MARS DUST & MAGIC SHOWS
Cover art by David Delamare
Scorpius Digital Publishing (April 2001)
You’ve put it off long enough — time to get with the digital program and dive into the pleasures of e-books. There are some titles there that you simply aren’t going to find anywhere else and it would be such a shame if you missed them. Our example today is Mark Bourne’s Mars Dust & Magic Shows, a collection of short stories that flutter along like butterflies and come back to burrow into your mind like yellow jackets.
Upon first reading, these stories are fun, light reading, just the thing to bring a smile to your face. It’s later, after you’ve set the book aside, that the full significance of the tales comes back to weigh on your mind. What could be funnier than a story where a young woman opts to become a living dirigible, where a tired, middle-aged woman learns about her true place among the kingdom of the fairies? On the other hand, what is so laden with wistfulness than these very selections?
No one can resist tales of redemption — either reading them or writing them — but “Mustard Seed” and the deceptively winsome “Baby Talk” are examples such as you’ve never encountered. Perhaps the highest praise I can heap on “Baby Talk” is that it is irresistibly reminiscent of that masterpiece of collaboration, Good Omens by Terry Pratchett and Neil Gaiman.
The standout story of the collection is one of such deceptive subtlety that many may never get the full import of the ending. Of course, many may choose not to adopt that interpretation, but there it is. A parade of eccentric and laughable small town folk traipse through “Brokedown,” showing all the glaring flaws and delicate kindnesses of unsophisticated people everywhere, but there is more to them. Much more. Perhaps, that is what gives the story its lingering feeling of wistful submission. For a town so crowded and so too-knit, it is a lonely place.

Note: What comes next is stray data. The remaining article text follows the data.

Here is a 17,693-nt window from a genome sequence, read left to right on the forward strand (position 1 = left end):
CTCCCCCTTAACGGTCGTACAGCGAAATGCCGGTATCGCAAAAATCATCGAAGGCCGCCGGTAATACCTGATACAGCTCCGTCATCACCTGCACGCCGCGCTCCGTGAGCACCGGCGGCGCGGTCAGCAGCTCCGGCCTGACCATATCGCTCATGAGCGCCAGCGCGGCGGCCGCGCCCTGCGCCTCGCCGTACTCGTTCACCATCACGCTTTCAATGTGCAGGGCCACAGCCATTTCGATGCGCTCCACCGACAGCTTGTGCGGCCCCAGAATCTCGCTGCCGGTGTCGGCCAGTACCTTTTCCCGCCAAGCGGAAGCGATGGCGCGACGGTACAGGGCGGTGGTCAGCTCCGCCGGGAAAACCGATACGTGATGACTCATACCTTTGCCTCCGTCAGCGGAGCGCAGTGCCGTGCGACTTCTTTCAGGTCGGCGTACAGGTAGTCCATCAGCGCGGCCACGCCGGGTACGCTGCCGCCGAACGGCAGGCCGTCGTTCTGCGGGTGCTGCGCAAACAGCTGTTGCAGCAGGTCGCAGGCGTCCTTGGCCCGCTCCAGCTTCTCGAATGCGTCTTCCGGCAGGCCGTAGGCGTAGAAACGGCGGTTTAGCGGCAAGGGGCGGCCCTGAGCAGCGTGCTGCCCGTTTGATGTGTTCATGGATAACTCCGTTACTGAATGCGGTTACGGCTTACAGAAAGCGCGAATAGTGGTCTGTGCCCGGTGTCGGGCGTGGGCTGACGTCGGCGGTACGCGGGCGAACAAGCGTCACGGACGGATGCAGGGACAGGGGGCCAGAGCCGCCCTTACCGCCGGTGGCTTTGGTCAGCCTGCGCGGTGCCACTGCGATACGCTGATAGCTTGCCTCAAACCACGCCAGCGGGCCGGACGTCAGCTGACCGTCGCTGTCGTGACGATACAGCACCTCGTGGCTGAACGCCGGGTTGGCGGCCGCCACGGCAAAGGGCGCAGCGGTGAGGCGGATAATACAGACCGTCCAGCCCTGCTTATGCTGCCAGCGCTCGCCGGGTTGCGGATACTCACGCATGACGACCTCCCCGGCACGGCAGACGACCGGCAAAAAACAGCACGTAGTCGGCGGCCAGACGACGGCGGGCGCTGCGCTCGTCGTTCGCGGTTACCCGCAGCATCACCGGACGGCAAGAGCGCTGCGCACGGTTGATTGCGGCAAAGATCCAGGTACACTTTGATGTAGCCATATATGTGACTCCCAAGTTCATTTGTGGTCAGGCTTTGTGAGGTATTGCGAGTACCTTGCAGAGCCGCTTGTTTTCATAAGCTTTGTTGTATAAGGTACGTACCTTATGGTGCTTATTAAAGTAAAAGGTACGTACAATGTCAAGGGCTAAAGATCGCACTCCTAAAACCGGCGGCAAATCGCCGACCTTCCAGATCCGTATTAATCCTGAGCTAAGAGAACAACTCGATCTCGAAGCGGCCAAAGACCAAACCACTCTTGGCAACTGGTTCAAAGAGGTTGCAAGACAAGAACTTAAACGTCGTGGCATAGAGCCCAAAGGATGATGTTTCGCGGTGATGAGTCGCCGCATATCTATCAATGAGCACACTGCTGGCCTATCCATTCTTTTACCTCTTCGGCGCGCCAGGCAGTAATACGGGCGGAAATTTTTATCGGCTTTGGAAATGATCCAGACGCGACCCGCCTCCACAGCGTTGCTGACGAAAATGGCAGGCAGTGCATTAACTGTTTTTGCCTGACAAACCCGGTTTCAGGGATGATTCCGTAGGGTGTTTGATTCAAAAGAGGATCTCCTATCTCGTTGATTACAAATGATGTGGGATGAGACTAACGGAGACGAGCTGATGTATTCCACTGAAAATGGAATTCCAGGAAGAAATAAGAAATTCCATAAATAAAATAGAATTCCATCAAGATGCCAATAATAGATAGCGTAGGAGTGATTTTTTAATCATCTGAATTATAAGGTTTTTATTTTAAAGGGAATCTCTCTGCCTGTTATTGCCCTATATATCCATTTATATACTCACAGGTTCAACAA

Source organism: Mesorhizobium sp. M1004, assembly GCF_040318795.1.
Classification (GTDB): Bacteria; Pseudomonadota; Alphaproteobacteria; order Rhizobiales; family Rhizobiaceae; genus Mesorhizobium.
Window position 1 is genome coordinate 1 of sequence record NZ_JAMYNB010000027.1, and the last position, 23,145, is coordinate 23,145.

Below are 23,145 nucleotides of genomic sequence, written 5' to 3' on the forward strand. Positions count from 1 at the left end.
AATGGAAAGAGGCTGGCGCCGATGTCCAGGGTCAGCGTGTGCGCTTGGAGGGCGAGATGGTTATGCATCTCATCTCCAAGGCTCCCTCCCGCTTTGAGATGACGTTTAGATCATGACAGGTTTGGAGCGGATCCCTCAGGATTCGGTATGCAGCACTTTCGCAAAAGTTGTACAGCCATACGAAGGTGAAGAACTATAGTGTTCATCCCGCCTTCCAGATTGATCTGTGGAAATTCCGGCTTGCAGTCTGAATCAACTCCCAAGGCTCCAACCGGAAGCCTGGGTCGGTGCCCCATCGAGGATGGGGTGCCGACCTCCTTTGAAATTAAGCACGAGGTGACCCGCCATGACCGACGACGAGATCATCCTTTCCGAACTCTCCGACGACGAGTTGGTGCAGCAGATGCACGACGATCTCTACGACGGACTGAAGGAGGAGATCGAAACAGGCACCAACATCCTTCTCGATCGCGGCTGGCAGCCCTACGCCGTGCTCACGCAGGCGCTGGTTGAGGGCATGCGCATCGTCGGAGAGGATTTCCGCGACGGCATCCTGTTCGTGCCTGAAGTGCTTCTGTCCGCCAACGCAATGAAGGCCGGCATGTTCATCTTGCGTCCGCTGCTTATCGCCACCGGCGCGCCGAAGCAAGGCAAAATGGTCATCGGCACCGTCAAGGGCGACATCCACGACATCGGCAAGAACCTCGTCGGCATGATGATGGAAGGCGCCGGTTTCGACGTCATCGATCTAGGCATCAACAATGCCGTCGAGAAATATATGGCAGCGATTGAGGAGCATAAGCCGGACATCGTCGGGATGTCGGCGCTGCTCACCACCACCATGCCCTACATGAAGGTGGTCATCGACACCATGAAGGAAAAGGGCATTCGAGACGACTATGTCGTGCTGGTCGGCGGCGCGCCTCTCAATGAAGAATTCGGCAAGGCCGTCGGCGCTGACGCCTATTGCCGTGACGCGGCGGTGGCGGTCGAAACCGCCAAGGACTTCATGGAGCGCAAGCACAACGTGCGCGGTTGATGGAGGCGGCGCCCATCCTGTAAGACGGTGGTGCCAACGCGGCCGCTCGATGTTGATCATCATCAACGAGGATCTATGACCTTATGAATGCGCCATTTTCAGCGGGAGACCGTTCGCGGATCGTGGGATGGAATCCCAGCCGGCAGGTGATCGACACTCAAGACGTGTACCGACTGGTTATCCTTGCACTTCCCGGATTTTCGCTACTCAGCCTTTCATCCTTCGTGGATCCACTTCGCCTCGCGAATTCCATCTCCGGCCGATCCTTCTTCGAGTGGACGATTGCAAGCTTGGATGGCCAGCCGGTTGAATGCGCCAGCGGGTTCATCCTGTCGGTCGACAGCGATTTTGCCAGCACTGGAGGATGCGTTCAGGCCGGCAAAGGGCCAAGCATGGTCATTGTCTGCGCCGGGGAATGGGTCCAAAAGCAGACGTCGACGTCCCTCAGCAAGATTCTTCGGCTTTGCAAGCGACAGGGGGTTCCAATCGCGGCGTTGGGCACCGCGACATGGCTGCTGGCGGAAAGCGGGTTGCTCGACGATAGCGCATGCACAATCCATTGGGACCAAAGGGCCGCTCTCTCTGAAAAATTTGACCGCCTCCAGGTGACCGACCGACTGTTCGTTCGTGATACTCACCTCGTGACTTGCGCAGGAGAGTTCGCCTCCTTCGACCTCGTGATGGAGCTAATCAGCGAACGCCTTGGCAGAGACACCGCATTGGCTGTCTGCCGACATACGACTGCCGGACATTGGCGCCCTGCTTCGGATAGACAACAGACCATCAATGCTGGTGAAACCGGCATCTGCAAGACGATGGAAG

Audience and industry get a thorough beating in the star-struck and scary “What Dreams Are Made On.” The repulsive characters in front of the camera, those running the show, and those glued to the “entertainment” should make us all ashamed of how far we are willing to go for titillation. Certainly, it’s futuristic, but is it so distant from the endless, emetic “reality-based” programs clogging the schedule right now?
History (even fictional history) does not escape Bourne’s imaginings. Never really satisfied with the way “King Kong” turned out? Perhaps, you’ll lean more toward the version here in “The Nature of the Beast.” Purists may find fault, but that’s what fiction is for, isn’t it? Historians will probably pull out handfuls of hair at the mere thought of a mobster turned president of the United States, but in “Boss” the more troubling aspect is how possible it really is.
That will give you something to chew on. Really, that’s what Bourne does best: leaving you plenty to mull over later, whether you had planned to or not.
And to think you would miss all this if you clung to the printed page, instead of trying something new.